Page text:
Peter Higgs is one of the scientists responsible for the discovery of the Higgs boson particle, and his work has changed our understanding of particle physics. However, in a conversation about the current climate in academia, he said, “Today I wouldn’t get an academic job. It’s as simple as that,” based on his lack of productivity.
Pressure on researchers to publish has been a long-standing theme in the scholarly world, with the phrase “publish or perish” used in an academic context as early as the 1940s. The International Association of Scientific, Technical and Medical Publishers reports that researchers’ motivations for publishing are dissemination of knowledge first, but career advancement and future funding take a close second place. In the face of such pressure, some researchers resort to less-than-scholarly strategies to increase their publication numbers. Duplicate submission of already-published works or self-plagiarism is one tactic and results in a distortion of the apparent frequency of that data in the literature. Another method used to increase publication numbers is multiple authorship. By including as many authors on a paper as possible, a researcher can increase his or her coauthor numbers and know that they will do the same for him or her. While this practice is mutually beneficial for publication count, it does not correlate with an increase in new research. Another practice is known as salami slicing. By focusing on the “least publishable unit,” researchers dilute the integrity of the research and the literature by fragmenting data and publishing pieces in multiple papers. This practice affects the number of citations the fragmented articles receive and thus the impact factors of the journals publishing the papers.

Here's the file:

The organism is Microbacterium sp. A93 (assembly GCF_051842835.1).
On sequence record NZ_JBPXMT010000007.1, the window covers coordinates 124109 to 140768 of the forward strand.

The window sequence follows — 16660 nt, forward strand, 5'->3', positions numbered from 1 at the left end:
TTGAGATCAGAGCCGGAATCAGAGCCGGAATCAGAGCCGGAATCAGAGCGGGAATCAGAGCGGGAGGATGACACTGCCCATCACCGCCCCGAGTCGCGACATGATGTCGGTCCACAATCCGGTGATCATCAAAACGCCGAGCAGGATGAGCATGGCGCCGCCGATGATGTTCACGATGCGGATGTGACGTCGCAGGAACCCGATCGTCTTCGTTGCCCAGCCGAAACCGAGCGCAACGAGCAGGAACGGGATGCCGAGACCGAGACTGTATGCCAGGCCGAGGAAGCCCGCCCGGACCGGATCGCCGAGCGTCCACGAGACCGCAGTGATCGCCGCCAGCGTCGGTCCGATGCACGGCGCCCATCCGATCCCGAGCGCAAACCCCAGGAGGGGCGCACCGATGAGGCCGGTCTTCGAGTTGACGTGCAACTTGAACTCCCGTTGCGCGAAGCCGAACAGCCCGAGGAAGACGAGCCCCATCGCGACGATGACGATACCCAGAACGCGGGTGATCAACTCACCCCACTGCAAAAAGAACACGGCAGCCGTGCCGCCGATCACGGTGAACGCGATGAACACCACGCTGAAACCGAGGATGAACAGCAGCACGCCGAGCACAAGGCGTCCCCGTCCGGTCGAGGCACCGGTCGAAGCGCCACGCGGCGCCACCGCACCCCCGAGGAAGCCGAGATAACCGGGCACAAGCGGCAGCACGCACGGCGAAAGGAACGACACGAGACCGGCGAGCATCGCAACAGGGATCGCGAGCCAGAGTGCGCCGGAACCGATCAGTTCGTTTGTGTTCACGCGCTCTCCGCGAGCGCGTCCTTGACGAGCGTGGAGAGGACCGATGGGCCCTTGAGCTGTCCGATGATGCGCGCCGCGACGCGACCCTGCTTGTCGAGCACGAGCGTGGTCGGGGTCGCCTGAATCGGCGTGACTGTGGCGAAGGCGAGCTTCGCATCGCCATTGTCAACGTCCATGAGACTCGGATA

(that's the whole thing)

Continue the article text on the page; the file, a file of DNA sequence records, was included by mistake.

Some institutions are combating such practices by limiting the number of papers each researcher is allowed to publish each year. Methods such as this that reward quality over quantity encourage useful and substantive research. Researchers can also play a role by taking responsibility for their publications. Taking steps to shift the priorities in research and publishing will help center the focus squarely on the science and its benefit to patients, students, researchers, and the community at large.